+   to be extended, and requirements for those who might want to extend them.
+   * If an API is extensible for internal reasons (e.g., testing), document
+     that.  For example, you should document if you have allowed a class to be
+     extended in order to make it easy to create test doubles.
+ * Document deprecated API elements.
+   * Documentation on deprecated API elements must state what a user is expected
+     to do instead of using the API.
+   * Plans to eliminate the API should be clearly documented (if they exist).
+   * If an explanation of the deprecation status of an API element would reduce
+     the quality of the API documentation, consider providing a pointer to
+     further information, including URLs and bug identifiers.
+## API behavior
+Document user-facing invariants, as well as pre- and post-conditions.
+ * As a rule, ensure that there are assertions / tests to enforce these
+   conditions.
+ * Preconditions and postconditions that require explicit user action should
+   be documented.  For example, provide documentation if an `Init()` method
+   needs to be called before anything else happens.
+ * Correlations between parameters or return values (e.g., one has to be less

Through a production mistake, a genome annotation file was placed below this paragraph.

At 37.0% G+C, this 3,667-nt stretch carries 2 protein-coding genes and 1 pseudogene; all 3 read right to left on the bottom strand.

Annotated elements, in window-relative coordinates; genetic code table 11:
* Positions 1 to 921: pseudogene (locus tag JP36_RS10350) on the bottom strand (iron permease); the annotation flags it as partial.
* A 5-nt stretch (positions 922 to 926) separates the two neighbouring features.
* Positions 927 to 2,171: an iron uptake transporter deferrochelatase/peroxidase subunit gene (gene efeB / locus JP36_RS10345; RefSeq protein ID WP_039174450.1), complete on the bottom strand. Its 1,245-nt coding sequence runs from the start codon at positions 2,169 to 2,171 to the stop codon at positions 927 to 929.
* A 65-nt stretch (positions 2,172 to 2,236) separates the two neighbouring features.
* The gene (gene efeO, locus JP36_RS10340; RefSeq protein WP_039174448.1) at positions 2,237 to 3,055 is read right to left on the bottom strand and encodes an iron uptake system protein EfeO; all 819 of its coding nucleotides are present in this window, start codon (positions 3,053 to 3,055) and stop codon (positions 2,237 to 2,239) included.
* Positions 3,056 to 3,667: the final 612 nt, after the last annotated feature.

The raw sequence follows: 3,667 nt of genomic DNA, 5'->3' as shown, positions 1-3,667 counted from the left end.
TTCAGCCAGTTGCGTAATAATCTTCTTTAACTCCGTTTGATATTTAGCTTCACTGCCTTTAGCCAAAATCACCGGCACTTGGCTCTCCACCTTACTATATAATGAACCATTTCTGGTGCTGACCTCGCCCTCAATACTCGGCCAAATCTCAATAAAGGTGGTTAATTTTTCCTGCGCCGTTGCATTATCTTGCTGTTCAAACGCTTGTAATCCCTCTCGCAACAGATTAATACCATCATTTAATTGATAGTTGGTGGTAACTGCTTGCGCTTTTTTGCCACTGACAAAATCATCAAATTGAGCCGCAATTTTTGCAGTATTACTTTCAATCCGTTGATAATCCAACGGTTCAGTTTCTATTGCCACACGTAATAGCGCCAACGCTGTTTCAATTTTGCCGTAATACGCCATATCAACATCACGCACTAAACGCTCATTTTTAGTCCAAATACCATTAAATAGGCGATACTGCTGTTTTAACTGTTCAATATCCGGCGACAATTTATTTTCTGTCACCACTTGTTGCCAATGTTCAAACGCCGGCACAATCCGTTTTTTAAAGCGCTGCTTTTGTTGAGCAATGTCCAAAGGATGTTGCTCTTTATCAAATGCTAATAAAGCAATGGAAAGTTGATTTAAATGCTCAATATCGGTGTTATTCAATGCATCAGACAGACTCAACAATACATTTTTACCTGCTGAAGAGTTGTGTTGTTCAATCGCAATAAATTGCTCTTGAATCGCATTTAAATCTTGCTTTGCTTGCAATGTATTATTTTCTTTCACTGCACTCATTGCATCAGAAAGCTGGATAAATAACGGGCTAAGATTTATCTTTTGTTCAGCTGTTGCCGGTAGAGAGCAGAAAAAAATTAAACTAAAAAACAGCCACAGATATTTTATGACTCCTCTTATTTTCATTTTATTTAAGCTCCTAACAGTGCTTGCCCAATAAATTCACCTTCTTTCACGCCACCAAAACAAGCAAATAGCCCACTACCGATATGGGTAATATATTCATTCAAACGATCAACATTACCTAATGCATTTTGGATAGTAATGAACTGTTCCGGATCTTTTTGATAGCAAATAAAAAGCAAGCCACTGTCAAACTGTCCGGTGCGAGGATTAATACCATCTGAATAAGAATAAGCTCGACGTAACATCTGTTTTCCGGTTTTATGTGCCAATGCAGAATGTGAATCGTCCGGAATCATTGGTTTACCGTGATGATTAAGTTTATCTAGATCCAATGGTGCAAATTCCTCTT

+   than another) should be documented.
+### Concurrency
+Document the concurrency properties of APIs that have internal state.
+ * FIDL servers may execute requests in an unpredictable order.  Documentation
+   should account for situations where this might affect the behavior the caller
+   observes.
+ * Every API with internal state falls into one of the following categories.
+   Document which one, using the following terms:
+   * **Thread-safe**: This means invocations of individual elements of the API
+     (e.g., methods in a class) are atomic with respect to other concurrent
+     processes.  There is no need for a caller to use any external
+     synchronization (e.g., a caller should not have to acquire a lock for the
+     duration of the method invocation).
+   * **Thread-unsafe**: This means that all methods must use external
+     synchronization to ensure invariants are maintained (e.g., mutual
+     exclusion enforced by a lock).
+   * **Thread-hostile**: This means that the API element should not be accessed
+     from multiple threads (e.g., it has implementation details that rely on
+     unsynchronized access to static data behind the scenes, like strtok()).
+     This should include documentation about thread affinity (e.g., it uses
+     TLS).  It is only allowed in Fuchsia APIs by exception.
+   * **Special**: This means that the correct concurrent use of this API
+     requires thought, please read the docs.  This is especially relevant when
+     entities need to be initialized and references to them published in a
+     specific way.
+   * **Immutable**: The other four classes assume that internal state is